Meanwhile, in a surprising move announced mid-summer, Eric Corely—notorious publisher of the DVD-cracking DeCSS code—announced that he would not appeal the rulings by the New York District Court and the 2nd Circuit Court of Appeals that put his 2600 Magazine Web site out of business. The ruling says he violated the 1998 Digital Millennium Copyright Act when he posted links to code that unlocked digital copyright protections on DVDs. The code, written by a Norwegian teenager who said he wanted to be able to write a software DVD player for the open-source Linux operating system, remains widely available in various guises that users can quickly download. And unfettered peer-to-peer video sharing accomplishes much the same sort of unlicensed distribution that DeCSS was attacked for enabling. And the protection of DVD content isn't even foremost in the minds of the entertainment industry these days, as they look ahead to digital television and broadband, and the evolving structure of the post-DVD world of high-definition content distribution, and seek to future-proof—via restrictions on future recording devices—their copy protection capabilities.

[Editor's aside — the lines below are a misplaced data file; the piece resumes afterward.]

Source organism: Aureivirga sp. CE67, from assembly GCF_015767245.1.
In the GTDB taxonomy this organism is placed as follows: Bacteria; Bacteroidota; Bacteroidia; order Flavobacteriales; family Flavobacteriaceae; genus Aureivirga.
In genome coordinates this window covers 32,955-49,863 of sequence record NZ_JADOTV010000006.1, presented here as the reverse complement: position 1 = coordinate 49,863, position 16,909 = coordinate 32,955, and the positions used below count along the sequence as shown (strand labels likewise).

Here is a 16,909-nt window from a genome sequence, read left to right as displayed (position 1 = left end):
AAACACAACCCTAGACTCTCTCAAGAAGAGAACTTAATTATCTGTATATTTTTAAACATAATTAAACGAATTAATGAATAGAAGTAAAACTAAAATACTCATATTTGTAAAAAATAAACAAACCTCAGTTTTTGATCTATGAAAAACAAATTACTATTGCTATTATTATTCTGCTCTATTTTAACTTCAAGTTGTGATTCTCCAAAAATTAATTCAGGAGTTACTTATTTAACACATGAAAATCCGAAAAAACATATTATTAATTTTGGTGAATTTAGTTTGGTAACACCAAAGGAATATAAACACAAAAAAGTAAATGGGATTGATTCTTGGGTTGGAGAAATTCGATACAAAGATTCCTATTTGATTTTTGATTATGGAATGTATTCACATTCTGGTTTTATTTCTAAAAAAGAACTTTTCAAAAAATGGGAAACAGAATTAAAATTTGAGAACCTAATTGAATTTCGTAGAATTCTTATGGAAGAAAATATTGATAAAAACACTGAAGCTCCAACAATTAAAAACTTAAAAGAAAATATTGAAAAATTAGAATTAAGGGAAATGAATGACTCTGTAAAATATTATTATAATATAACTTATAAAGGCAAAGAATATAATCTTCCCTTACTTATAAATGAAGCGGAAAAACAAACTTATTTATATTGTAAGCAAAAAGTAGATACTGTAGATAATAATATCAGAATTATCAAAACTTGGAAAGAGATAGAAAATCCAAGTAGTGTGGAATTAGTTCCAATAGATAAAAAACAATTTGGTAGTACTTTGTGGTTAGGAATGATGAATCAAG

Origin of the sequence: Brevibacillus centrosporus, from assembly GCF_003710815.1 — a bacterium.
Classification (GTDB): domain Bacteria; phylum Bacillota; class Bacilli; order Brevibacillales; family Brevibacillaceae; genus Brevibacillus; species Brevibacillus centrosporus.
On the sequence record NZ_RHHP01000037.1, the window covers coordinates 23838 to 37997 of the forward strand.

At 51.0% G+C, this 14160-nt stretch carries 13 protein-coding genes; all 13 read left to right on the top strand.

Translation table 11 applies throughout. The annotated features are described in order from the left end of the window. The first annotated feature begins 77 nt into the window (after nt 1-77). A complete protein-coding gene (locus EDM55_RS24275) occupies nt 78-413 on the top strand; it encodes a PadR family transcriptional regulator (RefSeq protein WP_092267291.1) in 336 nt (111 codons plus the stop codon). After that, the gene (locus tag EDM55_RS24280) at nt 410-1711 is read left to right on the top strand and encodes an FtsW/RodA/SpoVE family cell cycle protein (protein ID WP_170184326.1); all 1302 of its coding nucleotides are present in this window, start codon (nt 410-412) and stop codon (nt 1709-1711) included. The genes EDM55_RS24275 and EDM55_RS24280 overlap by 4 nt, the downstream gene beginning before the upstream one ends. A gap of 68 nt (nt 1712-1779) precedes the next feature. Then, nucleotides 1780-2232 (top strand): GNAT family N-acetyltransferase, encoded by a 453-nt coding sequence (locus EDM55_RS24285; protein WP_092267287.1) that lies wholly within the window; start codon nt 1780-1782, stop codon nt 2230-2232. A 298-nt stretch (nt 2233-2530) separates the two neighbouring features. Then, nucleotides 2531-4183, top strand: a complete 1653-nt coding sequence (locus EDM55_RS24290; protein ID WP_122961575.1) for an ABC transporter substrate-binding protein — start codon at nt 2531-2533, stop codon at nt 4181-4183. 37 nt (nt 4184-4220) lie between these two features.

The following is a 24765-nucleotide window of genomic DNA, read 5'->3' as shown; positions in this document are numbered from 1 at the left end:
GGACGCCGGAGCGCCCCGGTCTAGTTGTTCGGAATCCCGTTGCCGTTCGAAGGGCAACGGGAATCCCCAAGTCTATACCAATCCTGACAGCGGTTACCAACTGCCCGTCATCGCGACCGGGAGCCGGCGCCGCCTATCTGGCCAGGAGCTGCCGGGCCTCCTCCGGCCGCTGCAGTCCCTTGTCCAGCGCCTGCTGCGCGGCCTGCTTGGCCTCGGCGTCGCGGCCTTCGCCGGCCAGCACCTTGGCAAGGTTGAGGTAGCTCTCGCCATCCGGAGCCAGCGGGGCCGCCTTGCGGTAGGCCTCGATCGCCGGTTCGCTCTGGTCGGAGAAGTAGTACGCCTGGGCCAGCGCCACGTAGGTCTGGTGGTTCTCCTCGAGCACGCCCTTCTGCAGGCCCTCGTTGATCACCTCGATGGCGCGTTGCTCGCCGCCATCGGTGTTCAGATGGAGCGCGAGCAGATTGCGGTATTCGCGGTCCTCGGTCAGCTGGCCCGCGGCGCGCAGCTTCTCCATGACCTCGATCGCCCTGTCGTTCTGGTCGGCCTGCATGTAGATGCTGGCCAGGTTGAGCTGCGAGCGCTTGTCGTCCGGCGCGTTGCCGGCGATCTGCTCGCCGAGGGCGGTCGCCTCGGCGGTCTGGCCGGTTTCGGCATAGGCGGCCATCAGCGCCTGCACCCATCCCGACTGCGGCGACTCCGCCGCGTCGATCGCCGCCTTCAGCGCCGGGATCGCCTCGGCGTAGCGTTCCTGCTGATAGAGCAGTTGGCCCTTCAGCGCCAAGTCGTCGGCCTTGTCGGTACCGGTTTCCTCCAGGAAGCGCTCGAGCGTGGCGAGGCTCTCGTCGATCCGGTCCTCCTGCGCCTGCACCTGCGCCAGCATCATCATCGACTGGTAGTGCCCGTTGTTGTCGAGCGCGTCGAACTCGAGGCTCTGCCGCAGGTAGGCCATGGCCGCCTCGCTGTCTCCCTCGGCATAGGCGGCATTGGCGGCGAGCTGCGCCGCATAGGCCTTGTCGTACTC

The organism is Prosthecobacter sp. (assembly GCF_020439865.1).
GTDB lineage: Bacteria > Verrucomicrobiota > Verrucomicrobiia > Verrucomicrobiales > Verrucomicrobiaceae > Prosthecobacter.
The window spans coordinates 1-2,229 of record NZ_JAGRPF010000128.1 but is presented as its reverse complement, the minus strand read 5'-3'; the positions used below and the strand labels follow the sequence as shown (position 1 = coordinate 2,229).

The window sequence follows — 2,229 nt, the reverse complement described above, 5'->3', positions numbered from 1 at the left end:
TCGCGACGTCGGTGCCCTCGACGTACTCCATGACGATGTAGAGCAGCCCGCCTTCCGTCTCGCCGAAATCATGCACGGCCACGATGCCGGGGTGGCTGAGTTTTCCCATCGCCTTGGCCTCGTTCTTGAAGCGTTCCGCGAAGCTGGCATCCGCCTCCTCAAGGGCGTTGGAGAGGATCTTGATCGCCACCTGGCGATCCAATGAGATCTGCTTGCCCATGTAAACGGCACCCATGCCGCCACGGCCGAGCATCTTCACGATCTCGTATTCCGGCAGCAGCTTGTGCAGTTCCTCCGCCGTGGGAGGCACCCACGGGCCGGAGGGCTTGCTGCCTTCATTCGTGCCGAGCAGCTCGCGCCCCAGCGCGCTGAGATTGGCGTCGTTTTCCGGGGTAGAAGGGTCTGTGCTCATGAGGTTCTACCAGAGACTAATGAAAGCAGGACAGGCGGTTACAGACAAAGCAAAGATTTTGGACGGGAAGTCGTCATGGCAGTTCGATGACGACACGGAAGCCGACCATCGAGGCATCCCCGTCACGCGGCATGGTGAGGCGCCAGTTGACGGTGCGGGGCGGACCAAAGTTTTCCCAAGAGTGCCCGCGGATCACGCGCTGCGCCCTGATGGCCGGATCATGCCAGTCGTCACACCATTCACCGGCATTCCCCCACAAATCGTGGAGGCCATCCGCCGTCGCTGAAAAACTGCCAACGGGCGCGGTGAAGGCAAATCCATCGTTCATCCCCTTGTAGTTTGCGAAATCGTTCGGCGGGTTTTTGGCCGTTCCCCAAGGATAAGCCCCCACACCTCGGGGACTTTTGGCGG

It's hard to say definitively which way the tide is turning, but the law seems to be on the side of content providers here, even though the waters remain murky. Freedom of speech is still something few want to challenge. But obviously, the Internet is changing our definitions of freedom of expression and fair use, and will continue to do so as technology further outpaces our means of intellectual property protection.